Action Drawing, by Ben Caldwell
The title says it all. Cartooning is more than drawing characters and shapes, it’s about getting into the emotion and action of iconic stylized visual communication. Caldwell is the master of this art, and he does it with remarkable style, skill, and appeal. He explains his approach to the medium and his philosophy about it, rather than just presenting tables of character features and line styles. He goes beyond step-by-step instructions and examples by showing how to think in solid cartooning matter, starting with skeletal structures that capture the feel and movement of a subject and building good anatomy over it. It’s clear that years and years of experience and resulting accumulative knowledge went into this drawing book. There’s more packed into it than I can describe in this brief review. Anyone who wants to be a strong artist and to be able to creatively manifest expressive characters entirely from the imagination should buy this book, do the exercises in it, and study it from cover to cover.
Keys to Drawing, by Bert Dodson
This is a methodical, comprehensive guide to drawing by sight. This approach to drawing starts with forgetting everything we know about what the world looks like, and reducing the activity of drawing to a mechanical imitative process, relying entirely on what we see in the subject of our drawing reference. The benefits of practicing this method of drawing are tremendous. It improves technical mastery, enables astounding realism, and requires that we think objectively about our subject. Dodson covers every aspect of sight-drawing, from warm-ups and stylistic handwriting to techniques for mastering the rendering of proportion, light, depth, texture, and composition. This book is beautifully illustrated, thoroughly explained, and has lessons throughout every chapter. Anyone who is looking to grow as an artist and to be able to create compelling works from reference should buy this book, study it chapter by chapter, and do all of the lessons.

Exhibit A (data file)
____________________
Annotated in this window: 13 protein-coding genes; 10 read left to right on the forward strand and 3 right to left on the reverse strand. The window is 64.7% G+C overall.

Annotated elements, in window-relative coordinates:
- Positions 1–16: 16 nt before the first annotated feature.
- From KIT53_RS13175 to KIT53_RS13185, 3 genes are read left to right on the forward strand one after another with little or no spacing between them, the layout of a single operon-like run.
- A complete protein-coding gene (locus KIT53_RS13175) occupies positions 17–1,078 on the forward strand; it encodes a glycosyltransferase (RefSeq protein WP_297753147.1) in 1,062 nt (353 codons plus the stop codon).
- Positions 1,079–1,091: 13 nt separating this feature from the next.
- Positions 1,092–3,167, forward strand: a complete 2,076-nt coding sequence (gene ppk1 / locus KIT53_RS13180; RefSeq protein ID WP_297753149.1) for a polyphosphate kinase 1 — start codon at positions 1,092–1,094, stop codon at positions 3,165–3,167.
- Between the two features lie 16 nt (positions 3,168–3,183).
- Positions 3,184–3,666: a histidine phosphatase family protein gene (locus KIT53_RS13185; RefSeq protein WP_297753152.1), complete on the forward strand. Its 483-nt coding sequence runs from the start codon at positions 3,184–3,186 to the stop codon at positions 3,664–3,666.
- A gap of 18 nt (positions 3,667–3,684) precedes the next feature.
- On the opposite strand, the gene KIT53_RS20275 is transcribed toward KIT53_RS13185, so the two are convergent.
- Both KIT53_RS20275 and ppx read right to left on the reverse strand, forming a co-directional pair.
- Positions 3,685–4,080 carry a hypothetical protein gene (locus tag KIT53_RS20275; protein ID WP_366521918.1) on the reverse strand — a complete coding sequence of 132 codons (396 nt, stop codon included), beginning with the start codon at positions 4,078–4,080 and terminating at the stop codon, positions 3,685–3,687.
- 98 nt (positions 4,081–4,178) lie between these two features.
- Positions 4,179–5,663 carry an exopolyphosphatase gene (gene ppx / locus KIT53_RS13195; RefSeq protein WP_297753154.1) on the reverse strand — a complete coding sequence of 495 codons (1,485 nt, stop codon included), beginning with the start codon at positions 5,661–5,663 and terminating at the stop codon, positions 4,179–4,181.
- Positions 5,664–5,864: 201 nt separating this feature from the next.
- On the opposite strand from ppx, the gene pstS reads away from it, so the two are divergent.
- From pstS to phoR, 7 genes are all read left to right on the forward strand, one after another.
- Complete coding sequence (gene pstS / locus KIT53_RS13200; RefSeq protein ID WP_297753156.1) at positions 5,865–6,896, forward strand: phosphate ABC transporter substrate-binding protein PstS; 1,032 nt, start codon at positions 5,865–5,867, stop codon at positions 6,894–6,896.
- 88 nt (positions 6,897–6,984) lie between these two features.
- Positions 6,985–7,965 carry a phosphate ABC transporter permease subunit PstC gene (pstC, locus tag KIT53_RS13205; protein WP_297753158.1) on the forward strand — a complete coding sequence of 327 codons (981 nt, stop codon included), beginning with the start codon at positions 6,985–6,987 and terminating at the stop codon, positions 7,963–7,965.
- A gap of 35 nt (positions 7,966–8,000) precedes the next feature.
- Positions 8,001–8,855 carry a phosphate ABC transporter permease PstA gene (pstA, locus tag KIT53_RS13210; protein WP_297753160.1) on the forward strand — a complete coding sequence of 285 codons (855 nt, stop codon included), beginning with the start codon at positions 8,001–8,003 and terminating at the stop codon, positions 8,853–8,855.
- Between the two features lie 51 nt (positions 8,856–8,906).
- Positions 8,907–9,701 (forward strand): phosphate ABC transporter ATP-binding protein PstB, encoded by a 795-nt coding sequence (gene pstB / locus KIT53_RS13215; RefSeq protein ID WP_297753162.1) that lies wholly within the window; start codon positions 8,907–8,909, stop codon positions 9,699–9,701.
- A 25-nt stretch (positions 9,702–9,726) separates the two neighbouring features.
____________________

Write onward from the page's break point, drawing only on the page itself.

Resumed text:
Both of these books have a great deal to offer any aspiring, or even seasoned, artist. I have probably spent a great deal more time drawing from sight than I have on cartooning, so I believe I can benefit the most from concentrating on Ben Caldwell’s book right now. I know my sight drawing has a lot of room for improvement as well. My goal in drawing is to get to where I use both approaches interchangeably, committing what I learn from sight-drawing to memory so I can work convincingly without reference, and being conscious of how my comprehension of the subject influences my work. One thing I really appreciate in Bert Dodson’s book is that he encourages copying the masters and other artists with styles that we like. I recognize how my practice of this formed my own style as I grew up, and I like how this approach frees the artist from their own style and any limitations it may impose on their work.